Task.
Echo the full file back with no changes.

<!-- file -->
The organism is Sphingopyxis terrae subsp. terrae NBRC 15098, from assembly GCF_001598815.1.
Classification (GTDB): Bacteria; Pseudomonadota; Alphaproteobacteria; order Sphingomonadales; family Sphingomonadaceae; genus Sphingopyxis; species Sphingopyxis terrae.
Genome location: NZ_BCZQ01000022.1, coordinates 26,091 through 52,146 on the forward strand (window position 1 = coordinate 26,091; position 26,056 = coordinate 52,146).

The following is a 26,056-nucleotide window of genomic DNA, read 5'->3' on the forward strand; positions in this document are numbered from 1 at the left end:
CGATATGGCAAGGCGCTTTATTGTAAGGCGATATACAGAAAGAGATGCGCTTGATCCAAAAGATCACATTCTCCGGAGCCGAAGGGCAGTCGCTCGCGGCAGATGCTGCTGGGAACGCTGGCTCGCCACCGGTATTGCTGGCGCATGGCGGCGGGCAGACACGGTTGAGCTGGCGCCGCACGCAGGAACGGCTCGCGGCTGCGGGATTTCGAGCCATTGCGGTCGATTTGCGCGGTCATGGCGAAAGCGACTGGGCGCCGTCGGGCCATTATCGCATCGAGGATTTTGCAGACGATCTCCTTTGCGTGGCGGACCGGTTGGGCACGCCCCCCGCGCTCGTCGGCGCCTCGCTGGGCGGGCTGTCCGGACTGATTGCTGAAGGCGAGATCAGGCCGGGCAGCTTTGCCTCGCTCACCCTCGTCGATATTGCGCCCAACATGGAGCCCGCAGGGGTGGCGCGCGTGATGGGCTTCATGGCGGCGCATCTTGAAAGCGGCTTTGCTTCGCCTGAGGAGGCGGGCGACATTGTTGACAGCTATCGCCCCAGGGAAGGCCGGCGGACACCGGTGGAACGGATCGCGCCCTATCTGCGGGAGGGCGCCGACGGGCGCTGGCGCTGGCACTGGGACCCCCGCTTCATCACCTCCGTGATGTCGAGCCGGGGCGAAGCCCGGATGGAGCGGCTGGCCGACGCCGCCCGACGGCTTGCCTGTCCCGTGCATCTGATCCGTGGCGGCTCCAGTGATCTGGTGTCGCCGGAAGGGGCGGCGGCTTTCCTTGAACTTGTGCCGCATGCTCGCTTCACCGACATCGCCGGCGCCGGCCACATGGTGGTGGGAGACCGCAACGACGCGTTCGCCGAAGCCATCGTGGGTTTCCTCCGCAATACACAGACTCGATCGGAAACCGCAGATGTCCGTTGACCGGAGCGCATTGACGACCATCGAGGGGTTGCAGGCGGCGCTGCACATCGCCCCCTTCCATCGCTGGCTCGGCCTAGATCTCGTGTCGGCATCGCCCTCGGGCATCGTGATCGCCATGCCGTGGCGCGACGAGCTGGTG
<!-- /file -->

The organism is Sphingopyxis terrae subsp. terrae NBRC 15098, from assembly GCF_001598815.1.
Classification (GTDB): Bacteria; Pseudomonadota; Alphaproteobacteria; order Sphingomonadales; family Sphingomonadaceae; genus Sphingopyxis; species Sphingopyxis terrae.
Genome location: NZ_BCZQ01000022.1, coordinates 26,091 through 52,146 on the forward strand (window position 1 = coordinate 26,091; position 26,056 = coordinate 52,146).

The following is a 26,056-nucleotide window of genomic DNA, read 5'->3' on the forward strand; positions in this document are numbered from 1 at the left end:
CGATATGGCAAGGCGCTTTATTGTAAGGCGATATACAGAAAGAGATGCGCTTGATCCAAAAGATCACATTCTCCGGAGCCGAAGGGCAGTCGCTCGCGGCAGATGCTGCTGGGAACGCTGGCTCGCCACCGGTATTGCTGGCGCATGGCGGCGGGCAGACACGGTTGAGCTGGCGCCGCACGCAGGAACGGCTCGCGGCTGCGGGATTTCGAGCCATTGCGGTCGATTTGCGCGGTCATGGCGAAAGCGACTGGGCGCCGTCGGGCCATTATCGCATCGAGGATTTTGCAGACGATCTCCTTTGCGTGGCGGACCGGTTGGGCACGCCCCCCGCGCTCGTCGGCGCCTCGCTGGGCGGGCTGTCCGGACTGATTGCTGAAGGCGAGATCAGGCCGGGCAGCTTTGCCTCGCTCACCCTCGTCGATATTGCGCCCAACATGGAGCCCGCAGGGGTGGCGCGCGTGATGGGCTTCATGGCGGCGCATCTTGAAAGCGGCTTTGCTTCGCCTGAGGAGGCGGGCGACATTGTTGACAGCTATCGCCCCAGGGAAGGCCGGCGGACACCGGTGGAACGGATCGCGCCCTATCTGCGGGAGGGCGCCGACGGGCGCTGGCGCTGGCACTGGGACCCCCGCTTCATCACCTCCGTGATGTCGAGCCGGGGCGAAGCCCGGATGGAGCGGCTGGCCGACGCCGCCCGACGGCTTGCCTGTCCCGTGCATCTGATCCGTGGCGGCTCCAGTGATCTGGTGTCGCCGGAAGGGGCGGCGGCTTTCCTTGAACTTGTGCCGCATGCTCGCTTCACCGACATCGCCGGCGCCGGCCACATGGTGGTGGGAGACCGCAACGACGCGTTCGCCGAAGCCATCGTGGGTTTCCTCCGCAATACACAGACTCGATCGGAAACCGCAGATGTCCGTTGACCGGAGCGCATTGACGACCATCGAGGGGTTGCAGGCGGCGCTGCACATCGCCCCCTTCCATCGCTGGCTCGGCCTAGATCTCGTGTCGGCATCGCCCTCGGGCATCGTGATCGCCATGCCGTGGCGCGACGAGCTGGTG